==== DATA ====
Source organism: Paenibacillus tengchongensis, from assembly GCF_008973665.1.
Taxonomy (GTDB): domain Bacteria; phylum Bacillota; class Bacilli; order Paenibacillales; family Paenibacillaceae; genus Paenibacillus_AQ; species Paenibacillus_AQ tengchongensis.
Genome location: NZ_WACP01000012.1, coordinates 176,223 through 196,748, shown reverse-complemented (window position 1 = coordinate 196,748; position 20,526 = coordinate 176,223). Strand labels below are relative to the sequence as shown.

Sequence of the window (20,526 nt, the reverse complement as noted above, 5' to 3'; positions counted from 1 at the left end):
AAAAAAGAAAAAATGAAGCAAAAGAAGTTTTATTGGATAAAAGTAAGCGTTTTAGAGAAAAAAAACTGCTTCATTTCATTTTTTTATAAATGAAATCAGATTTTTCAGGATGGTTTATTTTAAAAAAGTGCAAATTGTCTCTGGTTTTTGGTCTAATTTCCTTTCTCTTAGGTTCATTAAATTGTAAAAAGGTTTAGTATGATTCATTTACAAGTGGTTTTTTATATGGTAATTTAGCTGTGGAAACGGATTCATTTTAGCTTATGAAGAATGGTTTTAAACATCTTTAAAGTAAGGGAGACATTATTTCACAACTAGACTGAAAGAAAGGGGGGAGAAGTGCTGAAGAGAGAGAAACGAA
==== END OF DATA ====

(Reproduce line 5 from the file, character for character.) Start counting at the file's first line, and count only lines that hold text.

AAAAAAGAAAAAATGAAGCAAAAGAAGTTTTATTGGATAAAAGTAAGCGTTTTAGAGAAAAAAAACTGCTTCATTTCATTTTTTTATAAATGAAATCAGATTTTTCAGGATGGTTTATTTTAAAAAAGTGCAAATTGTCTCTGGTTTTTGGTCTAATTTCCTTTCTCTTAGGTTCATTAAATTGTAAAAAGGTTTAGTATGATTCATTTACAAGTGGTTTTTTATATGGTAATTTAGCTGTGGAAACGGATTCATTTTAGCTTATGAAGAATGGTTTTAAACATCTTTAAAGTAAGGGAGACATTATTTCACAACTAGACTGAAAGAAAGGGGGGAGAAGTGCTGAAGAGAGAGAAACGAA